As a manager, I believe people need to grow and develop on three levels: for the job they're in, for the benefit of the overall organization, and for themselves as professionals. Most of the training and development I can offer an employee is in the first category, with a little bit in the second. But I also strongly believe in the third, and if I knew another company was looking for someone with a specific skill set, it would be a good growth opportunity for that person, and I couldn't offer them similar growth in their current position, I might pass the opportunity along, too...
posted by NotMyselfRightNow at 5:14 PM on April 20, 2010


I'll give Luther the same workplace advice I give everybody: Document, document, document. Then, once he has a sufficient pile of documentation (three or four months' worth is usually about right) go back to boss man's boss, lay it all out, and make a case for not being willing to continue working with boss man as manager.

Best case outcome: Luther gets to work with a decent manager.

Worst case outcome: no worse for Luther than jumping ship right now.
posted by flabdablet at 5:45 PM on April 20, 2010


That happened to me once, but it was a boss I had a great relationship with, and it turned out to be a not-so-subtle message that layoffs were a'comin' and he was hoping I'd be able to jump ship before the axe fell.

It doesn't sound like that's what's going on with your friend, though.

But the underlying message, "You should leave" is probably the same. It's just coming from a different direction - from malice, rather than good will.

If I were Luther, I'd ask my evil boss if he'd give me a good recommendation letter for the other job. Consider it a counter-offer. "I'll leave, if you'll help me."

Otherwise, as soon as the new company phones Luther's boss, I'm afraid the temptation to trash Luther will be too great for his evil boss to pass up.
posted by ErikaB at 5:53 PM on April 20, 2010 [3 favorites]


I think there's an implied offer: I'd really like you to get out of my hair; leave and I'll give you a good reference at this other company.

It may or may not carry with it an implied threat that if he doesn't take the offer, that he'll eventually be fired and then left to swing on his own. That depends on how much power Boss Man really has.

Frankly I'd take the offer if I were your friend. It's almost never worth staying in a bad work situation just out of stubbornness or righteousness; I've seen it truly eat people up. It sucks if you work for an asshole and have no place else to go, but if you have an alternative, doing similar work for the same amount of money and perhaps working for a non-asshole, I think anyone would be a fool not to take it.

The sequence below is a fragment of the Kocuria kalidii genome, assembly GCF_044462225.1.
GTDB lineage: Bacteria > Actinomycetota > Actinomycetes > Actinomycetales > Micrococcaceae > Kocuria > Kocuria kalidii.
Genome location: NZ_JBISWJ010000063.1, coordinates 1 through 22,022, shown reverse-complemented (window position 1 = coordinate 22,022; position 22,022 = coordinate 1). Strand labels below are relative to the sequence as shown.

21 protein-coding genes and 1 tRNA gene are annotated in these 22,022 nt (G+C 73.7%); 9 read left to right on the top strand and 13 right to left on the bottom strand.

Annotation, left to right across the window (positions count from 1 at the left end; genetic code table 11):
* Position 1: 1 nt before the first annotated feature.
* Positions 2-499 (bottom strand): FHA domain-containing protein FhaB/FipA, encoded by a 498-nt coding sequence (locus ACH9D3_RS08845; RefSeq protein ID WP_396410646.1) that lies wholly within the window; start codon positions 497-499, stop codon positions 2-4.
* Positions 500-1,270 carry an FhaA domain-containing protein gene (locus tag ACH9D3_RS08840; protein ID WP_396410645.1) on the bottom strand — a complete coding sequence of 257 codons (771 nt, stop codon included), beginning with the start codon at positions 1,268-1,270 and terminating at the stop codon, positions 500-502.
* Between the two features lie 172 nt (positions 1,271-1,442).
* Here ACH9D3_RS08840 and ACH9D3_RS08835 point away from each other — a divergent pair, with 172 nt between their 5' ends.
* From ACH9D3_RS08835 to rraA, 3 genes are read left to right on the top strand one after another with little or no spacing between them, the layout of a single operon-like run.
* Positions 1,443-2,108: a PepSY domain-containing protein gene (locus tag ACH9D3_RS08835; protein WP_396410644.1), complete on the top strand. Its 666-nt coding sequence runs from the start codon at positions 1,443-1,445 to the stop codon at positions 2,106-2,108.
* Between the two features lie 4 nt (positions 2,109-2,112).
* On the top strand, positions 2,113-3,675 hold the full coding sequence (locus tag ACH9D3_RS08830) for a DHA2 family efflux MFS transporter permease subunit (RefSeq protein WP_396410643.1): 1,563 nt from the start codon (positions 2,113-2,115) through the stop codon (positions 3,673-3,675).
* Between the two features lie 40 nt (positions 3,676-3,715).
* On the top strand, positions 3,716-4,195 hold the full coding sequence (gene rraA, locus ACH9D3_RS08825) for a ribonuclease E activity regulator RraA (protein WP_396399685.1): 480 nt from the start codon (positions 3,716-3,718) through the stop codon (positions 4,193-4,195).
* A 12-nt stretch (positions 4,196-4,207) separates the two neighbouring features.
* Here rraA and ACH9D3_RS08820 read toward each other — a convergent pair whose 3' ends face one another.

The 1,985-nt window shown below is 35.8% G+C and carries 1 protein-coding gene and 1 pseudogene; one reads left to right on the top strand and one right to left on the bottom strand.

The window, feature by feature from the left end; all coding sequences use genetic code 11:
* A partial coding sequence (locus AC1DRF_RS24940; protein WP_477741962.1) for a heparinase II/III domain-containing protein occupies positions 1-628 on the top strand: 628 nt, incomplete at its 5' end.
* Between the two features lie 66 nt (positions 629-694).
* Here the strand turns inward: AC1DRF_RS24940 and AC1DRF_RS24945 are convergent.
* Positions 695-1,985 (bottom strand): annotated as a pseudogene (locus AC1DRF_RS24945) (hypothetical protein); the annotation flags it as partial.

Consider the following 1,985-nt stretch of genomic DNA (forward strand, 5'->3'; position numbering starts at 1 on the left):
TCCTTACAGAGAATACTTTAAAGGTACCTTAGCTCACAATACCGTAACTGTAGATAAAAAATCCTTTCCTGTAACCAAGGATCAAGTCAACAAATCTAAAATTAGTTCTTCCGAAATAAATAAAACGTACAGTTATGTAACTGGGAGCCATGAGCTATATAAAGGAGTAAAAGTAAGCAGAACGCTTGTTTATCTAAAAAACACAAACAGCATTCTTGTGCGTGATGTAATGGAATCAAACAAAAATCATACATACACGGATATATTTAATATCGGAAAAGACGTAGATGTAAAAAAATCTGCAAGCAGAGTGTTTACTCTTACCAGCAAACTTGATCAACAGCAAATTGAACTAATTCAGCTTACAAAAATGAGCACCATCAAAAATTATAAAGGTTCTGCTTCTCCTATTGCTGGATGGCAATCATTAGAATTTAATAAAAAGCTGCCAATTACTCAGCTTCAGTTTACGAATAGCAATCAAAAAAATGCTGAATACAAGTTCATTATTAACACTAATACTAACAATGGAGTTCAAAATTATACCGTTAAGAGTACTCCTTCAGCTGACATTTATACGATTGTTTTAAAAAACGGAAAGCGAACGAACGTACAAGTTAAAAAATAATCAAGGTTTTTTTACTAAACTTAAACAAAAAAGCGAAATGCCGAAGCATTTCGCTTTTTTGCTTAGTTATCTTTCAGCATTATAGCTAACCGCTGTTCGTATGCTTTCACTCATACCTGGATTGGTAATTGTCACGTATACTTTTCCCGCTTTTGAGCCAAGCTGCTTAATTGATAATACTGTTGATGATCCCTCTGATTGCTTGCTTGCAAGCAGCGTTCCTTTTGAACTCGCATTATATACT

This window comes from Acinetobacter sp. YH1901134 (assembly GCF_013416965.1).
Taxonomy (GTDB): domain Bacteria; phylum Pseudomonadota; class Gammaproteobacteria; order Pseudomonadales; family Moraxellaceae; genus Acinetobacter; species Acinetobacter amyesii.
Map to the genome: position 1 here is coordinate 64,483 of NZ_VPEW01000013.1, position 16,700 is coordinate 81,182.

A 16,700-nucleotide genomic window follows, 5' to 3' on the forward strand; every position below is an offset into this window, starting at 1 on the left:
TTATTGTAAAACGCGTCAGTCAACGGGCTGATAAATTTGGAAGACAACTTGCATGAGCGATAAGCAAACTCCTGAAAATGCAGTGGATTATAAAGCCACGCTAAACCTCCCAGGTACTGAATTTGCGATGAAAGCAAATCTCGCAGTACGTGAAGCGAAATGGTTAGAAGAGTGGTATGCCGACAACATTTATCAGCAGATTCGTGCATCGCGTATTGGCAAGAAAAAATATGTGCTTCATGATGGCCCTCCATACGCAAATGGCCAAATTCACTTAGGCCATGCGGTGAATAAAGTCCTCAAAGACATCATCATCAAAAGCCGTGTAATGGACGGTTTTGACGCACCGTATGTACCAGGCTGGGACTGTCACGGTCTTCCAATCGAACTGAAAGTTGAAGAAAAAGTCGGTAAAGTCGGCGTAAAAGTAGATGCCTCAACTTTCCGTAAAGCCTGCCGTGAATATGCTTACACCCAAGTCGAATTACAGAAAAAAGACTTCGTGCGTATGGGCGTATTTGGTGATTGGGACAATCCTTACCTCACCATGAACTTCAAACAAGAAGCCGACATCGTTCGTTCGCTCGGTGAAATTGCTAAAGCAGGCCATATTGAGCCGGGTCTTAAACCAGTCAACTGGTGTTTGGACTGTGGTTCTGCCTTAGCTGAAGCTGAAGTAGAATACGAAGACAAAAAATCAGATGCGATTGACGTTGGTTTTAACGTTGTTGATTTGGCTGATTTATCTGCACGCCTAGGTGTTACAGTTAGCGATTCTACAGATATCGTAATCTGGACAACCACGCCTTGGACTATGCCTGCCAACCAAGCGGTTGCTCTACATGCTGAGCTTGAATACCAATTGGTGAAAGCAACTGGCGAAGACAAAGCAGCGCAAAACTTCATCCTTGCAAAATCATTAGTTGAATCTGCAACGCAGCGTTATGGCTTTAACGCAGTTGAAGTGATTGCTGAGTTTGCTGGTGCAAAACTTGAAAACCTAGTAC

Plus, no matter how much of an asshole Boss Man is, better to part on good terms than on bad ones. Even if your friend is totally in the right and Boss Man is totally in the wrong, getting fired will still be something he'll have to explain to a new potential employer — and a lot of employers shy away from anyone they think might be a "troublemaker," "drama queen," or who has a lot of "baggage," which in this buyer's labor market might easily include him. There will be lots of other candidates who haven't gotten into a spat with a past employer, and he should keep that in mind. Always consider what the narrative will be when you retell it in an interview: nobody likes a whiner, and the graceful exit leaves no room in which he might come across badly in the future.

tl;dr: Boss Man's hill is not worth dying on. Walk away.
posted by Kadin2048 at 7:43 PM on April 20, 2010


Just anecdotally, I was in Luther's position and eventually boss' boss realized that none of boss' direct reports were happy with boss' management and split us up under different, mellow supervisors while giving boss a face-saving change of responsibilities. Things are much better now.

If Luther has confidence in the management above and around Bad Boss to insulate him from Bad Boss' Badness or eventually relieve him of the Badness when the opportunity presents itself, it may be worth hanging in there.
posted by cowbellemoo at 9:30 PM on April 20, 2010


If Luther loves his job and just hates Boss Man, he might figure out a way to let Boss Man's superiors know that Boss Man is passing around job postings, encouraging staff to leave. In some locations, that's a justification to fire with cause.
posted by ImproviseOrDie at 7:13 AM on April 21, 2010


Thanks everyone for the responses. Lots of good suggestions here. Luther and I are meeting up later this week and I'll be sure to pass them on.
posted by mamaquita at 7:50 AM on April 21, 2010